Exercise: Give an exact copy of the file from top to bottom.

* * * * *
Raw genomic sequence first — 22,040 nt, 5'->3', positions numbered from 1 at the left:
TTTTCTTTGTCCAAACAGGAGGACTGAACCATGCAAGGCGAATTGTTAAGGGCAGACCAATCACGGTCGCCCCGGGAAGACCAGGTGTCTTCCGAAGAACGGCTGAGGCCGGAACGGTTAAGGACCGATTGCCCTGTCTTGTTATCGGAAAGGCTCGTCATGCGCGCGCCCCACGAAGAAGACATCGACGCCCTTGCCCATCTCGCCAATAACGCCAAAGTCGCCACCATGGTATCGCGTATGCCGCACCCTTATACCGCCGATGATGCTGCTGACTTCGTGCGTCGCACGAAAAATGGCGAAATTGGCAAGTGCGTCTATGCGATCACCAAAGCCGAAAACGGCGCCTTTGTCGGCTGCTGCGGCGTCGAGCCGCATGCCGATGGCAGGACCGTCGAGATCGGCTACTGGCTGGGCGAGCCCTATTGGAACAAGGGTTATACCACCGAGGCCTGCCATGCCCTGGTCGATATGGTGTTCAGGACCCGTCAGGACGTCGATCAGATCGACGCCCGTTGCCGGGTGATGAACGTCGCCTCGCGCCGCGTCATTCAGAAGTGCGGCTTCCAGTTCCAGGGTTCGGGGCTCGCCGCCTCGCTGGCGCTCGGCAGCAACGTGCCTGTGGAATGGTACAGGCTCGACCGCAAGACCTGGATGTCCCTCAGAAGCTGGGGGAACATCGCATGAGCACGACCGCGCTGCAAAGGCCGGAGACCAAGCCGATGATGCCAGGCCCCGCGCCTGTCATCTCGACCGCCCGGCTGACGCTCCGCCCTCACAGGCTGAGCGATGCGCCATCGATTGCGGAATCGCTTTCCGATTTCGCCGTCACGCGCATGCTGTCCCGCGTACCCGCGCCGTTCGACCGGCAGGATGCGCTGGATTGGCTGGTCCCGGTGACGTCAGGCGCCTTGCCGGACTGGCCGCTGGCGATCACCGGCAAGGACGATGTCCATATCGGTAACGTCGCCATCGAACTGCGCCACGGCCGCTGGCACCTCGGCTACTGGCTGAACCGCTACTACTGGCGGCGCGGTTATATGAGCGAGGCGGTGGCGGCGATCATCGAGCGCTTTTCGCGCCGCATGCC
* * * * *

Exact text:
Raw genomic sequence first — 22,040 nt, 5'->3', positions numbered from 1 at the left:
TTTTCTTTGTCCAAACAGGAGGACTGAACCATGCAAGGCGAATTGTTAAGGGCAGACCAATCACGGTCGCCCCGGGAAGACCAGGTGTCTTCCGAAGAACGGCTGAGGCCGGAACGGTTAAGGACCGATTGCCCTGTCTTGTTATCGGAAAGGCTCGTCATGCGCGCGCCCCACGAAGAAGACATCGACGCCCTTGCCCATCTCGCCAATAACGCCAAAGTCGCCACCATGGTATCGCGTATGCCGCACCCTTATACCGCCGATGATGCTGCTGACTTCGTGCGTCGCACGAAAAATGGCGAAATTGGCAAGTGCGTCTATGCGATCACCAAAGCCGAAAACGGCGCCTTTGTCGGCTGCTGCGGCGTCGAGCCGCATGCCGATGGCAGGACCGTCGAGATCGGCTACTGGCTGGGCGAGCCCTATTGGAACAAGGGTTATACCACCGAGGCCTGCCATGCCCTGGTCGATATGGTGTTCAGGACCCGTCAGGACGTCGATCAGATCGACGCCCGTTGCCGGGTGATGAACGTCGCCTCGCGCCGCGTCATTCAGAAGTGCGGCTTCCAGTTCCAGGGTTCGGGGCTCGCCGCCTCGCTGGCGCTCGGCAGCAACGTGCCTGTGGAATGGTACAGGCTCGACCGCAAGACCTGGATGTCCCTCAGAAGCTGGGGGAACATCGCATGAGCACGACCGCGCTGCAAAGGCCGGAGACCAAGCCGATGATGCCAGGCCCCGCGCCTGTCATCTCGACCGCCCGGCTGACGCTCCGCCCTCACAGGCTGAGCGATGCGCCATCGATTGCGGAATCGCTTTCCGATTTCGCCGTCACGCGCATGCTGTCCCGCGTACCCGCGCCGTTCGACCGGCAGGATGCGCTGGATTGGCTGGTCCCGGTGACGTCAGGCGCCTTGCCGGACTGGCCGCTGGCGATCACCGGCAAGGACGATGTCCATATCGGTAACGTCGCCATCGAACTGCGCCACGGCCGCTGGCACCTCGGCTACTGGCTGAACCGCTACTACTGGCGGCGCGGTTATATGAGCGAGGCGGTGGCGGCGATCATCGAGCGCTTTTCGCGCCGCATGCC